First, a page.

Art and text use just the right amount of thrills, chills, and comedy to underscore the importance of saying "No" to threatening behavior—even if it was preceded by seemingly innocent fun. The layout of the book is well-suited to the ebullient art and lighthearted text. From start to finish, the spirits of Dr. Seuss and Maurice Sendak hover happily. Proudly shelve this near The Cat in the Hat and What Do You Say, Dear?
—Kirkus Reviews (starred review)
In this fun and roaring good picture book, Dunbar shares a story about a lion who gives the appearance of a dapper, polite fellow but reveals his true nature when he tries to turn his human hosts into dessert…This lively cautionary tale makes a engaging storytime selection.
—School Library Journal
The illustrations, composed in ink and paint, and rendered digitally, have a vintage feel and keep the overall tone from being too frightening. Children and adults may respond differently to this tale. The humorous aspects will entertain young readers, while adults could use the book as a model to talk to children about setting personal boundaries.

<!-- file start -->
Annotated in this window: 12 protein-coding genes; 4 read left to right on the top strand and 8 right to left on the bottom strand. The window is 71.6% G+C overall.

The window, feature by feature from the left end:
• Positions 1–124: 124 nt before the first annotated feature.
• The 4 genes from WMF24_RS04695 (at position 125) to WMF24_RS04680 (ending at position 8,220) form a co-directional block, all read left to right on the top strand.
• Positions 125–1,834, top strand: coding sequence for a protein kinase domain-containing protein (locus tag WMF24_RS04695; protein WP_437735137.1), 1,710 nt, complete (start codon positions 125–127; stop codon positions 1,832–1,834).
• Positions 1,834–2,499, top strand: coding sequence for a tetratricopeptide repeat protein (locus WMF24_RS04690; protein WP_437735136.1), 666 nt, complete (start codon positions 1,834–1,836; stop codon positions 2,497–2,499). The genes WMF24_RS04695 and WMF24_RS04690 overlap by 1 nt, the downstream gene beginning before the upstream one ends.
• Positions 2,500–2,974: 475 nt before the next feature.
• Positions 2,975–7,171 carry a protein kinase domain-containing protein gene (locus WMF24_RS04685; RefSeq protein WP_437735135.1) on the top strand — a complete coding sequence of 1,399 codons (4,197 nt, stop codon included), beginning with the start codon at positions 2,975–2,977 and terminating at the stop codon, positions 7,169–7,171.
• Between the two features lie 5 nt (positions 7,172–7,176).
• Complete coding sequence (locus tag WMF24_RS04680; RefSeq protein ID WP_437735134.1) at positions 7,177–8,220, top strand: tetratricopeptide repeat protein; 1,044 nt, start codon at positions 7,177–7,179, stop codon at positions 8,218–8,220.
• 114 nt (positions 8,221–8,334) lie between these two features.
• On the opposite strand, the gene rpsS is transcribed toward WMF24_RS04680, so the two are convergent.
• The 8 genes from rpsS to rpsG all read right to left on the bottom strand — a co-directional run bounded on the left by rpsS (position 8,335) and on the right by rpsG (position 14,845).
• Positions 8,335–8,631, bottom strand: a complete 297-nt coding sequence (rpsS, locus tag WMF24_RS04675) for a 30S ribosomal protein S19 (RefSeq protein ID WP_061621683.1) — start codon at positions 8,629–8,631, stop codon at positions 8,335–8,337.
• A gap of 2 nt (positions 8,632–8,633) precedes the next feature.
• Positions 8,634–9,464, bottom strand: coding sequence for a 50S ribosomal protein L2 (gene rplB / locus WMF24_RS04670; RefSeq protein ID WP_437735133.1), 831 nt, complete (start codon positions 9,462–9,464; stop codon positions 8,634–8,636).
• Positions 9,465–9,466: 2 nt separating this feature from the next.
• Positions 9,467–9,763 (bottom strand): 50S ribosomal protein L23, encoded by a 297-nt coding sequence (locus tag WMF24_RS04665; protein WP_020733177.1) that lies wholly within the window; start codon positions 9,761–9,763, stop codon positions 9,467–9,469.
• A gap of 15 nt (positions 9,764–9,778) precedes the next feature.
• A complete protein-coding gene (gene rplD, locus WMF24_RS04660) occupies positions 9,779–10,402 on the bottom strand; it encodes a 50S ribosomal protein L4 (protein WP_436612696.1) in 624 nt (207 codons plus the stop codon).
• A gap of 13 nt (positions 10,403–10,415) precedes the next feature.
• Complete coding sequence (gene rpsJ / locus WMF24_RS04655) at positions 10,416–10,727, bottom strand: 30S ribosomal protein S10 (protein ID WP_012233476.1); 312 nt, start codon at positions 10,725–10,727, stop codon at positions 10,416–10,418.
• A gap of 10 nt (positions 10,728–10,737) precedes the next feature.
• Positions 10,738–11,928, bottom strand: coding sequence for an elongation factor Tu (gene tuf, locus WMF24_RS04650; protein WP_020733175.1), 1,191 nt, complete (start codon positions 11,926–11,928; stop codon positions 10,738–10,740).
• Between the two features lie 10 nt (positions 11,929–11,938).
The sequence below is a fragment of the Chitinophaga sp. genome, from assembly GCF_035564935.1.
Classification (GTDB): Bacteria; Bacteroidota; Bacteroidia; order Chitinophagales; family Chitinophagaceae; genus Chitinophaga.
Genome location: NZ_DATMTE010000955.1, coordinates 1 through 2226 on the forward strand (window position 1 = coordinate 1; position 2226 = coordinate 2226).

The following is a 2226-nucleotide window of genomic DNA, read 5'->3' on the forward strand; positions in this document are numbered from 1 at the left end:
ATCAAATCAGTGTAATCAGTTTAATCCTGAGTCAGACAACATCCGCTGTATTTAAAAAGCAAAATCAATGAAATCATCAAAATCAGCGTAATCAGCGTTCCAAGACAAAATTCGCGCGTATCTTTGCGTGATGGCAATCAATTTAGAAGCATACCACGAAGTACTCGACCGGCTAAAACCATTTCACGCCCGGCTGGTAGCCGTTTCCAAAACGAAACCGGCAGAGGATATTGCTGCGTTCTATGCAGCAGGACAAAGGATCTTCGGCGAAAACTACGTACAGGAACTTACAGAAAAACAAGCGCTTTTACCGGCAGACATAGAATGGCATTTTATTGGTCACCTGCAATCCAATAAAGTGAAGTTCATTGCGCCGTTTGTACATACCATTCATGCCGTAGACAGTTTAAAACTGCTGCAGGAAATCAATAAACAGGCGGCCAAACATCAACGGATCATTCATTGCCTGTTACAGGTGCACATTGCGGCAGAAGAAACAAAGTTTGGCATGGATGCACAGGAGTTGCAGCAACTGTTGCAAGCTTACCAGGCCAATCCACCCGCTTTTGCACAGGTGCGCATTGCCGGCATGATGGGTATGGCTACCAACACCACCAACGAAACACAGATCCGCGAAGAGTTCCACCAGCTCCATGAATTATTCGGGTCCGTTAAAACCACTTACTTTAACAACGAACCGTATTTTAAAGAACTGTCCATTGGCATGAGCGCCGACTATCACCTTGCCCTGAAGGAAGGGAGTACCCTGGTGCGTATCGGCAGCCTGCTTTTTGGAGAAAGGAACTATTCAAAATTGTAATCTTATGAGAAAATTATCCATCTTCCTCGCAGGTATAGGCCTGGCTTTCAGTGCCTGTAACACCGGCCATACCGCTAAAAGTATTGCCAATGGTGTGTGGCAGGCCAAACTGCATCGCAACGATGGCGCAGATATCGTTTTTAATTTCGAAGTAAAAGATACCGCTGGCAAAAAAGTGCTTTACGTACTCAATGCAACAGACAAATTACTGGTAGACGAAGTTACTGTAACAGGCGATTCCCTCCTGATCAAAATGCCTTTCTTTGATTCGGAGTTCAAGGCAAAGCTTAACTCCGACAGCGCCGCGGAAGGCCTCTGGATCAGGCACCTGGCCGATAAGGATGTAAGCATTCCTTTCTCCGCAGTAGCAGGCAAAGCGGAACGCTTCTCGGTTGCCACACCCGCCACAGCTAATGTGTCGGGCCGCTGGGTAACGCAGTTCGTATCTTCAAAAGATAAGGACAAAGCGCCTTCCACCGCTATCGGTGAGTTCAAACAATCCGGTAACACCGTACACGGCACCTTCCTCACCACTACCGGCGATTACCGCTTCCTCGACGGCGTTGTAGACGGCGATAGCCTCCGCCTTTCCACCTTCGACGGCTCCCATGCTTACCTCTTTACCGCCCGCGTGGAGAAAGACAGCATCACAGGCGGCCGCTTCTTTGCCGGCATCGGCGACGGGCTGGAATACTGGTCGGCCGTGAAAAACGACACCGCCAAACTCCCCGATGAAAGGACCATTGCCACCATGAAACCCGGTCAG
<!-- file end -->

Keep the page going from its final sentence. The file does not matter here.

Clean, bouncy lines and bright pops of color in the ink-and-paint illustrations and entertaining language (“Is a lion still a lion if…he skips down the street singing ‘Hoobie-doobie- doo’?”) keep the story light even when the lion threatens to take a bite out of the children.
—The Horn Book